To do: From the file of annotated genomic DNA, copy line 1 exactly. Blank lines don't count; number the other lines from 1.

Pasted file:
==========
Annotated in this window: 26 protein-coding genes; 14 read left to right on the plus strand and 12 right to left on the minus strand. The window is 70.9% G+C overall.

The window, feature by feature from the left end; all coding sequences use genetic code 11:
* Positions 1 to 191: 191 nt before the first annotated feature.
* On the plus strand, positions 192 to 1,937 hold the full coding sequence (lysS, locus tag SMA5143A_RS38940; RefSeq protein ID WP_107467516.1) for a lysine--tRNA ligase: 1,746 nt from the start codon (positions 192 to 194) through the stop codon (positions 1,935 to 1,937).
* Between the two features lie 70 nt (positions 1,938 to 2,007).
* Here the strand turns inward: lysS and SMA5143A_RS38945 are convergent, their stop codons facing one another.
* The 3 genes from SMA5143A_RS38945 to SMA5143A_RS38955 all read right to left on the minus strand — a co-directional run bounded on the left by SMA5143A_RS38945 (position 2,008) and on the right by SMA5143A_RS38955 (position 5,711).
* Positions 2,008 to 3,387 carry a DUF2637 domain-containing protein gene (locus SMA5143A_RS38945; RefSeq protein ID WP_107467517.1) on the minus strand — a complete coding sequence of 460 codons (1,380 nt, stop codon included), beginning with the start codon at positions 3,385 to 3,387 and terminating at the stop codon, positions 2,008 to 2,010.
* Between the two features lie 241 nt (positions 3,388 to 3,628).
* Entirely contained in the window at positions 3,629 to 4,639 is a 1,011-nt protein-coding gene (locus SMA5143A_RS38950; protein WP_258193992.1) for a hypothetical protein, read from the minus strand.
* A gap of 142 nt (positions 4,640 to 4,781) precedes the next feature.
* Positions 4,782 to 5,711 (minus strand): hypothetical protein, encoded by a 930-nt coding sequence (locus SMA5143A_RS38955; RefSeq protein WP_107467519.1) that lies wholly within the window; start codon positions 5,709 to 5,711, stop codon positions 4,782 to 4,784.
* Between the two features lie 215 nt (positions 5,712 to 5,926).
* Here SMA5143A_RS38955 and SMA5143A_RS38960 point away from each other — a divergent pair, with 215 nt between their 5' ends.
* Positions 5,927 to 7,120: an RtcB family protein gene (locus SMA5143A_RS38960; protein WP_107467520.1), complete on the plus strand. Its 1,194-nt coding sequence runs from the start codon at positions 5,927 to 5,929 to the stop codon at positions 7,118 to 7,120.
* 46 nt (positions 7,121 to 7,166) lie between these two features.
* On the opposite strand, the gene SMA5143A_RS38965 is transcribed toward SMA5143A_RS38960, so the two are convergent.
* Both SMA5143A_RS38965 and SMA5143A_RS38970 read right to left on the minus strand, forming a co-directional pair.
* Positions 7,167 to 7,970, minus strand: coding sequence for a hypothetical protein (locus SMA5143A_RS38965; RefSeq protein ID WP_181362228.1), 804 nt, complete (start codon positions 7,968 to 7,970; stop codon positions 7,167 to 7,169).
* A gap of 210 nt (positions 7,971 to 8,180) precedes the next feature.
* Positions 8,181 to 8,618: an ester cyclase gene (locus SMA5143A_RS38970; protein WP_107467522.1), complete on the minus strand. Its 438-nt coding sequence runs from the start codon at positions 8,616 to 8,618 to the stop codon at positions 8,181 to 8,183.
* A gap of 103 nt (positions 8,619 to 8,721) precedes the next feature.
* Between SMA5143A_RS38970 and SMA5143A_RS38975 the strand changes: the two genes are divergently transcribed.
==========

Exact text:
Annotated in this window: 26 protein-coding genes; 14 read left to right on the plus strand and 12 right to left on the minus strand. The window is 70.9% G+C overall.